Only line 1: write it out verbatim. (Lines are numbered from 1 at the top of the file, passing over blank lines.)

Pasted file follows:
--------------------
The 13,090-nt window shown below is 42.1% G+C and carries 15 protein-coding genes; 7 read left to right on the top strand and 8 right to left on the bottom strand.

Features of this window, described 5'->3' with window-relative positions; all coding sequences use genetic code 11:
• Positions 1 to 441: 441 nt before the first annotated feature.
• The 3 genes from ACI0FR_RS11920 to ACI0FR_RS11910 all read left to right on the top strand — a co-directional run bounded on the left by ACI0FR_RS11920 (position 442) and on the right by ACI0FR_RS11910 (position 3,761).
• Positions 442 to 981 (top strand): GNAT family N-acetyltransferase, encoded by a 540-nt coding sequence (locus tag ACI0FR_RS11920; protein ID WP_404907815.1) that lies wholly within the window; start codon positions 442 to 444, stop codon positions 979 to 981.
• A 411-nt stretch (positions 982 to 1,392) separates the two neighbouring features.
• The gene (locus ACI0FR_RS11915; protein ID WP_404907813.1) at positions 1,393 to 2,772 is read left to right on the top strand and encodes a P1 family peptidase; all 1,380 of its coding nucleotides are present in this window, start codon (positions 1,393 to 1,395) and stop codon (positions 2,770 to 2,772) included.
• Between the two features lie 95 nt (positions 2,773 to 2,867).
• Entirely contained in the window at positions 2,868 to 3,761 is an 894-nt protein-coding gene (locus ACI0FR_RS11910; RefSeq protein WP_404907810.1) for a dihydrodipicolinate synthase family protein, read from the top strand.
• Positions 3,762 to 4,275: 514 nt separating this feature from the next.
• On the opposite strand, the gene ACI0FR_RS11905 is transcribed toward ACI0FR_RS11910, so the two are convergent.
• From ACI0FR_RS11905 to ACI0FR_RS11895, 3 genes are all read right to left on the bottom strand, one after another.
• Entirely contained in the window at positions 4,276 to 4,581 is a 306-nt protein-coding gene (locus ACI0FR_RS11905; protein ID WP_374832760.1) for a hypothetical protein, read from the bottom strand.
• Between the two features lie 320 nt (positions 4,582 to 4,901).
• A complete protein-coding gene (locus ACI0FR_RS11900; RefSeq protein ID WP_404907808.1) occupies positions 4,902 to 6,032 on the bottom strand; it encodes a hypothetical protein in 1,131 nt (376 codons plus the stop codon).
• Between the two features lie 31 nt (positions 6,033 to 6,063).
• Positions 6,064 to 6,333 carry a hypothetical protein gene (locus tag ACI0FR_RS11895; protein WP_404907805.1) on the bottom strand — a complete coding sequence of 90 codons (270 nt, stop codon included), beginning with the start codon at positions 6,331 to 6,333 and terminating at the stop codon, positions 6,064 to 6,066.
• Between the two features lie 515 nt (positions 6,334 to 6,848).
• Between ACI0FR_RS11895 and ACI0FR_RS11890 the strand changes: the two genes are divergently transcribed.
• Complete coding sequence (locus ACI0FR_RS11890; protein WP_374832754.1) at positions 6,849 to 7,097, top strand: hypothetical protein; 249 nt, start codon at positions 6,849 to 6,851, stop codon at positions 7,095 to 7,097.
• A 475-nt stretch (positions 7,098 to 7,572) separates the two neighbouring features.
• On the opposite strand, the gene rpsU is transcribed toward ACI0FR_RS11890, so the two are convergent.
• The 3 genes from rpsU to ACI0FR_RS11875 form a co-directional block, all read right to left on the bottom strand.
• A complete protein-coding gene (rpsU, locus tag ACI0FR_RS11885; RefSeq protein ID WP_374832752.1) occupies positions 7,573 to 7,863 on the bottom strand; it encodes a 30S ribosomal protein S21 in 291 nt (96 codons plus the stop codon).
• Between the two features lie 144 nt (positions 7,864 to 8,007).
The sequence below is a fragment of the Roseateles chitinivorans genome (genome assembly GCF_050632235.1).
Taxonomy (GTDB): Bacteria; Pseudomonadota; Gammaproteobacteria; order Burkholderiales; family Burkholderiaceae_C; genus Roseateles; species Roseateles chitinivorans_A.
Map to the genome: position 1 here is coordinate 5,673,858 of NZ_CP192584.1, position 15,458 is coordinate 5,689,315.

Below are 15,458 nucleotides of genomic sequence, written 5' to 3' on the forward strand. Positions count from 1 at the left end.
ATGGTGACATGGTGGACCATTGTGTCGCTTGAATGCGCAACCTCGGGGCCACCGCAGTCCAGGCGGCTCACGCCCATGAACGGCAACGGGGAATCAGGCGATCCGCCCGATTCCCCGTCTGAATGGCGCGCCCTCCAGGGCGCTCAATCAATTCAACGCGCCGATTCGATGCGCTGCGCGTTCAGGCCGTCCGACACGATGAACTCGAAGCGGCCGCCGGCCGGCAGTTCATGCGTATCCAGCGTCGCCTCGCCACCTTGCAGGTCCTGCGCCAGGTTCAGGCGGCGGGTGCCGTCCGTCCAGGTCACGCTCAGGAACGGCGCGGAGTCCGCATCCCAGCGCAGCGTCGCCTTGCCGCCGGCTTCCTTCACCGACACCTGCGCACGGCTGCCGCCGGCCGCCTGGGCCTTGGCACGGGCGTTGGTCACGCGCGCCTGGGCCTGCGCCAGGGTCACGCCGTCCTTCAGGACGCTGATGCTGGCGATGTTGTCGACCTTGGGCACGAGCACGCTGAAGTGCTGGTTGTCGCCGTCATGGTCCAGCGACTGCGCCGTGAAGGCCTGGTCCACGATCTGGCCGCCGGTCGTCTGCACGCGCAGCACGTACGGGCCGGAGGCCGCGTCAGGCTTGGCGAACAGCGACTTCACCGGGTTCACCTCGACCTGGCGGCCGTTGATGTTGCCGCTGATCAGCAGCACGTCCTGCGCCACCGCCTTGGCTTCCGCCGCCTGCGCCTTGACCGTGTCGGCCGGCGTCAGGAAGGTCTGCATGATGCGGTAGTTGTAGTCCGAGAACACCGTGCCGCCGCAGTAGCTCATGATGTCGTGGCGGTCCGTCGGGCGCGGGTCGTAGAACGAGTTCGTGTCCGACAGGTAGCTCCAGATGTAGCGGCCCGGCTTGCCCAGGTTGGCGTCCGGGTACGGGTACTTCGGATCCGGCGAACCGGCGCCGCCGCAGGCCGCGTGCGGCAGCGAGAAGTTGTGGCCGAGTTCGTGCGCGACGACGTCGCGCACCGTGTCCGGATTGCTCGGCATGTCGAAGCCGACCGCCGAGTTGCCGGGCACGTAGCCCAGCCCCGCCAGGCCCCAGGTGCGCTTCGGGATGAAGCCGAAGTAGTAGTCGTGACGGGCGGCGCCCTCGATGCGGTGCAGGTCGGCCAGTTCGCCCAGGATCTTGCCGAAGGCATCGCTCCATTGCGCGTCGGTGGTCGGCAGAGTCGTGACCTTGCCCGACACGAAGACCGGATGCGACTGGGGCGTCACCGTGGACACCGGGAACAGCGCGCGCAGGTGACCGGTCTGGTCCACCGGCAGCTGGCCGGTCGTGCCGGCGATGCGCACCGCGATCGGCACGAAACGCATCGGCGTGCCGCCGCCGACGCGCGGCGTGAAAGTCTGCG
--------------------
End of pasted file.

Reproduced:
The 13,090-nt window shown below is 42.1% G+C and carries 15 protein-coding genes; 7 read left to right on the top strand and 8 right to left on the bottom strand.